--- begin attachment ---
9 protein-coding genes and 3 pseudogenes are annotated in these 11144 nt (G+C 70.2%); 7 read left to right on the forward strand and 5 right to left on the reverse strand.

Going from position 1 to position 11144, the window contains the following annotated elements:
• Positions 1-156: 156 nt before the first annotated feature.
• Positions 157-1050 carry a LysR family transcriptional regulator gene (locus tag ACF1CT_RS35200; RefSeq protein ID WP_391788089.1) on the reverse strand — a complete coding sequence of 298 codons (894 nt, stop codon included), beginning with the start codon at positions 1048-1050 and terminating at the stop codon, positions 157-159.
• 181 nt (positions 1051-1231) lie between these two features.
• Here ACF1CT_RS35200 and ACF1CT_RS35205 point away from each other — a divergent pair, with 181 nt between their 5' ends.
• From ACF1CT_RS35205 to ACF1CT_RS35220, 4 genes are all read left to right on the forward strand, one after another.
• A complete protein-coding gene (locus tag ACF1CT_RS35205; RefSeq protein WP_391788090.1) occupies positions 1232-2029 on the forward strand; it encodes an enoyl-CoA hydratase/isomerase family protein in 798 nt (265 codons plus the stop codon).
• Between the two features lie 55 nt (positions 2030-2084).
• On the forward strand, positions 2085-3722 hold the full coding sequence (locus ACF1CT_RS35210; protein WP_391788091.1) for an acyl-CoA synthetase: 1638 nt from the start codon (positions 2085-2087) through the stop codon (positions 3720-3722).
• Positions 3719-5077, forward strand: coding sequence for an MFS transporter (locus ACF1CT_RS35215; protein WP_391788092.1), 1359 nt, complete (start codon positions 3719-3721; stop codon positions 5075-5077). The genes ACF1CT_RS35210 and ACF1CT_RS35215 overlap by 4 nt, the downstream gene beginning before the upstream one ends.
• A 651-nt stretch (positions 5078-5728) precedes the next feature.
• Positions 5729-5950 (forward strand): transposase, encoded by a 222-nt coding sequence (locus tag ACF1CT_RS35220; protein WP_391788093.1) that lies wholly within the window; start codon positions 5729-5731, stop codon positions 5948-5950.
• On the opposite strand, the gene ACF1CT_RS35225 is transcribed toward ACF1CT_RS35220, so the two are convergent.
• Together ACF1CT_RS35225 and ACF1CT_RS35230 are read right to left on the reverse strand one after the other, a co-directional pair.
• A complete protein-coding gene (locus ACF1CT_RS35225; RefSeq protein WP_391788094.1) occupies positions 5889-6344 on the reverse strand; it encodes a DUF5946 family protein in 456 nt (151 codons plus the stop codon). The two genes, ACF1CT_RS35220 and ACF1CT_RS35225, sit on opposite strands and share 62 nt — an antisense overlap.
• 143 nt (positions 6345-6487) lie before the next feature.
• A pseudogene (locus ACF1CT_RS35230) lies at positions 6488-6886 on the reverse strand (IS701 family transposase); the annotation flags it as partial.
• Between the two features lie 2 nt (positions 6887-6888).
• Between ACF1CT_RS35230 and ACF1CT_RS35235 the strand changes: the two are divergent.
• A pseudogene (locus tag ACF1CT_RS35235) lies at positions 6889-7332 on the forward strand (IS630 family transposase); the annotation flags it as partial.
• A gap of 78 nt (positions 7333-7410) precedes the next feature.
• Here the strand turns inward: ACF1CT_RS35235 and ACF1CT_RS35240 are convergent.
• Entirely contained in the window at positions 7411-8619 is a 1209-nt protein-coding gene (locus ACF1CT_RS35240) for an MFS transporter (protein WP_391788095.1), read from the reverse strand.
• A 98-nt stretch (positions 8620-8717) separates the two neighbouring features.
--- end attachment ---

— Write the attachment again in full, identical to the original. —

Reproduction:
9 protein-coding genes and 3 pseudogenes are annotated in these 11144 nt (G+C 70.2%); 7 read left to right on the forward strand and 5 right to left on the reverse strand.

Going from position 1 to position 11144, the window contains the following annotated elements:
• Positions 1-156: 156 nt before the first annotated feature.
• Positions 157-1050 carry a LysR family transcriptional regulator gene (locus tag ACF1CT_RS35200; RefSeq protein ID WP_391788089.1) on the reverse strand — a complete coding sequence of 298 codons (894 nt, stop codon included), beginning with the start codon at positions 1048-1050 and terminating at the stop codon, positions 157-159.
• 181 nt (positions 1051-1231) lie between these two features.
• Here ACF1CT_RS35200 and ACF1CT_RS35205 point away from each other — a divergent pair, with 181 nt between their 5' ends.
• From ACF1CT_RS35205 to ACF1CT_RS35220, 4 genes are all read left to right on the forward strand, one after another.
• A complete protein-coding gene (locus tag ACF1CT_RS35205; RefSeq protein WP_391788090.1) occupies positions 1232-2029 on the forward strand; it encodes an enoyl-CoA hydratase/isomerase family protein in 798 nt (265 codons plus the stop codon).
• Between the two features lie 55 nt (positions 2030-2084).
• On the forward strand, positions 2085-3722 hold the full coding sequence (locus ACF1CT_RS35210; protein WP_391788091.1) for an acyl-CoA synthetase: 1638 nt from the start codon (positions 2085-2087) through the stop codon (positions 3720-3722).
• Positions 3719-5077, forward strand: coding sequence for an MFS transporter (locus ACF1CT_RS35215; protein WP_391788092.1), 1359 nt, complete (start codon positions 3719-3721; stop codon positions 5075-5077). The genes ACF1CT_RS35210 and ACF1CT_RS35215 overlap by 4 nt, the downstream gene beginning before the upstream one ends.
• A 651-nt stretch (positions 5078-5728) precedes the next feature.
• Positions 5729-5950 (forward strand): transposase, encoded by a 222-nt coding sequence (locus tag ACF1CT_RS35220; protein WP_391788093.1) that lies wholly within the window; start codon positions 5729-5731, stop codon positions 5948-5950.
• On the opposite strand, the gene ACF1CT_RS35225 is transcribed toward ACF1CT_RS35220, so the two are convergent.
• Together ACF1CT_RS35225 and ACF1CT_RS35230 are read right to left on the reverse strand one after the other, a co-directional pair.
• A complete protein-coding gene (locus ACF1CT_RS35225; RefSeq protein WP_391788094.1) occupies positions 5889-6344 on the reverse strand; it encodes a DUF5946 family protein in 456 nt (151 codons plus the stop codon). The two genes, ACF1CT_RS35220 and ACF1CT_RS35225, sit on opposite strands and share 62 nt — an antisense overlap.
• 143 nt (positions 6345-6487) lie before the next feature.
• A pseudogene (locus ACF1CT_RS35230) lies at positions 6488-6886 on the reverse strand (IS701 family transposase); the annotation flags it as partial.
• Between the two features lie 2 nt (positions 6887-6888).
• Between ACF1CT_RS35230 and ACF1CT_RS35235 the strand changes: the two are divergent.
• A pseudogene (locus tag ACF1CT_RS35235) lies at positions 6889-7332 on the forward strand (IS630 family transposase); the annotation flags it as partial.
• A gap of 78 nt (positions 7333-7410) precedes the next feature.
• Here the strand turns inward: ACF1CT_RS35235 and ACF1CT_RS35240 are convergent.
• Entirely contained in the window at positions 7411-8619 is a 1209-nt protein-coding gene (locus ACF1CT_RS35240) for an MFS transporter (protein WP_391788095.1), read from the reverse strand.
• A 98-nt stretch (positions 8620-8717) separates the two neighbouring features.